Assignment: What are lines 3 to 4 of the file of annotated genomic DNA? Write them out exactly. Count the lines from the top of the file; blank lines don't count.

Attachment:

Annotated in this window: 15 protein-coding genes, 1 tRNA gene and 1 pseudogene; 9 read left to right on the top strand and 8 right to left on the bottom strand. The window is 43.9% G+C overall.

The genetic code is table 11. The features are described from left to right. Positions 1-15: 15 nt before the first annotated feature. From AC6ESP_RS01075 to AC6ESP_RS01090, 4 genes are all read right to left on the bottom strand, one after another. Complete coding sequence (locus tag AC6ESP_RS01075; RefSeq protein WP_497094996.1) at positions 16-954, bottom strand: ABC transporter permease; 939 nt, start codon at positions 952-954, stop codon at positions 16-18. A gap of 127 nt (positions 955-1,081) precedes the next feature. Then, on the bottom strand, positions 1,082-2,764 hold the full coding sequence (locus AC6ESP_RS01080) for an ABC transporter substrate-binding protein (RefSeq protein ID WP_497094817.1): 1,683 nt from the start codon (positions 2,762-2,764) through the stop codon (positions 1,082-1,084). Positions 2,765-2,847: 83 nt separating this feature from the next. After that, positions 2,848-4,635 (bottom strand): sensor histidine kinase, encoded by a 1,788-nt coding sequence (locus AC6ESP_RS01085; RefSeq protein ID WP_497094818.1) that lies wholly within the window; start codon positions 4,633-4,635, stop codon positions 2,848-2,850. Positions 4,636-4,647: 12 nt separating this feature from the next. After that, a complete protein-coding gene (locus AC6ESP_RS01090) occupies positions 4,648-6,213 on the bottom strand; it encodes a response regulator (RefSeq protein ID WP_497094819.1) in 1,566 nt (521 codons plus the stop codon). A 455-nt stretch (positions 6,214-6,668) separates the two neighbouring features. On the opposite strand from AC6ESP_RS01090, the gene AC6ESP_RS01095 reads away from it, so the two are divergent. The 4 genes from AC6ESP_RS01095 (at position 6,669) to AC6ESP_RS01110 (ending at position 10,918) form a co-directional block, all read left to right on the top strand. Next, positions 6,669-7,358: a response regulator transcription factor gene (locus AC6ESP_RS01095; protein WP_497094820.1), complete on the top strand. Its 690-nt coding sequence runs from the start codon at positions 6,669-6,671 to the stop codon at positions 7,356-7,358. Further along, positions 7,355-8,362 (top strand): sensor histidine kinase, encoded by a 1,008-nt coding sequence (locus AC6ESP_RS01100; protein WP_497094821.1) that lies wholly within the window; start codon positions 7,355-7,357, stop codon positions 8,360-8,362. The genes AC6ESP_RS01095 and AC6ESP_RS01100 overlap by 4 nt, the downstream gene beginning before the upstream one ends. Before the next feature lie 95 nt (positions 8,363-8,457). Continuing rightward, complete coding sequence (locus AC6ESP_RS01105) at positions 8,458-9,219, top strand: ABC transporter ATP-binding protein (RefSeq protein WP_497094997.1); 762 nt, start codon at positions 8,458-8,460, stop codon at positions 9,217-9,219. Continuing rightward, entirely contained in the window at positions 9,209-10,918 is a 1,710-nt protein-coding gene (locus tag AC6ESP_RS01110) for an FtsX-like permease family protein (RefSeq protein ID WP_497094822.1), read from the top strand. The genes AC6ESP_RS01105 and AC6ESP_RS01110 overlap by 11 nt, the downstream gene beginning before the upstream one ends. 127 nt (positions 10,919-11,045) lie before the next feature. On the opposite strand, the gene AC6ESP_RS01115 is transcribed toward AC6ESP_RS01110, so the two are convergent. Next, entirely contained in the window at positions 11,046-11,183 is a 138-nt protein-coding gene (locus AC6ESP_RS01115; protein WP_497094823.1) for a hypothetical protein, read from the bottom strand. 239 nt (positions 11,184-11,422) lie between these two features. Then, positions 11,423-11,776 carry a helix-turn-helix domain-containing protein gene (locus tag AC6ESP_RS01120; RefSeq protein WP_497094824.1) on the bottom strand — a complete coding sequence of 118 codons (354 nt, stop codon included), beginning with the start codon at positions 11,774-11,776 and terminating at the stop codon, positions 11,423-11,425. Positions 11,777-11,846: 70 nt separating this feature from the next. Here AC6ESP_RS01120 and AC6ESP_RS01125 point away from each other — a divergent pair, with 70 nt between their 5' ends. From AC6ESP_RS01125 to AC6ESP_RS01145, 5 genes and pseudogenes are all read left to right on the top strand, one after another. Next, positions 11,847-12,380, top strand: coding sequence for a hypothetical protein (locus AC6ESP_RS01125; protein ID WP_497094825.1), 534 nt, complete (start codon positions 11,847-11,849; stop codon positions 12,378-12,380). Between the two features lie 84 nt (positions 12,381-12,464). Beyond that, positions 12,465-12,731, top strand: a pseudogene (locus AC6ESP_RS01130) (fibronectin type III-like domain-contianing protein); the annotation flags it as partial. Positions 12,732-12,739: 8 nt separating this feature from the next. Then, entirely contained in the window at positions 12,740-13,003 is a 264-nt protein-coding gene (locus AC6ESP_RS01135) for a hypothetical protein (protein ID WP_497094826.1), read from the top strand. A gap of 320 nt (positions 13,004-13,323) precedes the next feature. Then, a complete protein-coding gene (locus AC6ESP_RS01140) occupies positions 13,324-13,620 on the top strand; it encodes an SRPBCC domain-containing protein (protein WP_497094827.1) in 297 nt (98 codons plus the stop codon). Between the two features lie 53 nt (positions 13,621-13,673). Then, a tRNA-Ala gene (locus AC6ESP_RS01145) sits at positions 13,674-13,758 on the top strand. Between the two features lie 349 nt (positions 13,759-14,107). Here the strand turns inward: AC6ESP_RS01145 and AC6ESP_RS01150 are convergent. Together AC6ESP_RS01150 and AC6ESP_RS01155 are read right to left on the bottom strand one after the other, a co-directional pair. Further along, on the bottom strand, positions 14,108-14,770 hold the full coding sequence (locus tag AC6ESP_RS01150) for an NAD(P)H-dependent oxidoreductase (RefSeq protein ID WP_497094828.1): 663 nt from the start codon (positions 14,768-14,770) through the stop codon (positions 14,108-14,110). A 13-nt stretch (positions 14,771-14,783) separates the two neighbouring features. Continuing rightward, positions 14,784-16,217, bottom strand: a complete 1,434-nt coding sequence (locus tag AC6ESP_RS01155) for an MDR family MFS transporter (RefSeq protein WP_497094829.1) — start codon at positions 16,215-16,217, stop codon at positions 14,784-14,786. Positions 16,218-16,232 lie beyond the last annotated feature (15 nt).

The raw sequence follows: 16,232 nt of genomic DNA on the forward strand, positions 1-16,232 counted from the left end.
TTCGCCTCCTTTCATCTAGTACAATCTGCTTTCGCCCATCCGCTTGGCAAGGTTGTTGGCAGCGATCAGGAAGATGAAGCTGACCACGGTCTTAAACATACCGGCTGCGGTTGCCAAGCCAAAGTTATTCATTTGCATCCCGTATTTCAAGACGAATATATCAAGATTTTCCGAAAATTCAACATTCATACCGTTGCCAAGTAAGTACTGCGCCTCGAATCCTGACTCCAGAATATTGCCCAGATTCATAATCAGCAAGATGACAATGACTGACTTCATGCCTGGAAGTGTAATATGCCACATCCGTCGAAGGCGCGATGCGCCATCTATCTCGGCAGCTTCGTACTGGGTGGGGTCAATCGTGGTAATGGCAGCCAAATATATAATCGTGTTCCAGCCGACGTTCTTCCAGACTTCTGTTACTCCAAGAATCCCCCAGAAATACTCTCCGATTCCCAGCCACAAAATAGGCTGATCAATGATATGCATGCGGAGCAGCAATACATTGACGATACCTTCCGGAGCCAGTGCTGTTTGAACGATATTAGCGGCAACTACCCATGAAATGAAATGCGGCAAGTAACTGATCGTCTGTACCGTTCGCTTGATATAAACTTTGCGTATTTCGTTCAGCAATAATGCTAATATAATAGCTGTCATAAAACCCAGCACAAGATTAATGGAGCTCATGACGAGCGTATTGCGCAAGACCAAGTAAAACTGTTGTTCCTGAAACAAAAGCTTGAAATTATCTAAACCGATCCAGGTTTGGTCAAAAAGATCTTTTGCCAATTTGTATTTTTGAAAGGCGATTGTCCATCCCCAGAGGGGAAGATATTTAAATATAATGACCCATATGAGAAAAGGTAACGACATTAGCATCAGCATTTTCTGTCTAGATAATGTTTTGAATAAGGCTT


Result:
The raw sequence follows: 16,232 nt of genomic DNA on the forward strand, positions 1-16,232 counted from the left end.
TTCGCCTCCTTTCATCTAGTACAATCTGCTTTCGCCCATCCGCTTGGCAAGGTTGTTGGCAGCGATCAGGAAGATGAAGCTGACCACGGTCTTAAACATACCGGCTGCGGTTGCCAAGCCAAAGTTATTCATTTGCATCCCGTATTTCAAGACGAATATATCAAGATTTTCCGAAAATTCAACATTCATACCGTTGCCAAGTAAGTACTGCGCCTCGAATCCTGACTCCAGAATATTGCCCAGATTCATAATCAGCAAGATGACAATGACTGACTTCATGCCTGGAAGTGTAATATGCCACATCCGTCGAAGGCGCGATGCGCCATCTATCTCGGCAGCTTCGTACTGGGTGGGGTCAATCGTGGTAATGGCAGCCAAATATATAATCGTGTTCCAGCCGACGTTCTTCCAGACTTCTGTTACTCCAAGAATCCCCCAGAAATACTCTCCGATTCCCAGCCACAAAATAGGCTGATCAATGATATGCATGCGGAGCAGCAATACATTGACGATACCTTCCGGAGCCAGTGCTGTTTGAACGATATTAGCGGCAACTACCCATGAAATGAAATGCGGCAAGTAACTGATCGTCTGTACCGTTCGCTTGATATAAACTTTGCGTATTTCGTTCAGCAATAATGCTAATATAATAGCTGTCATAAAACCCAGCACAAGATTAATGGAGCTCATGACGAGCGTATTGCGCAAGACCAAGTAAAACTGTTGTTCCTGAAACAAAAGCTTGAAATTATCTAAACCGATCCAGGTTTGGTCAAAAAGATCTTTTGCCAATTTGTATTTTTGAAAGGCGATTGTCCATCCCCAGAGGGGAAGATATTTAAATATAATGACCCATATGAGAAAAGGTAACGACATTAGCATCAGCATTTTCTGTCTAGATAATGTTTTGAATAAGGCTT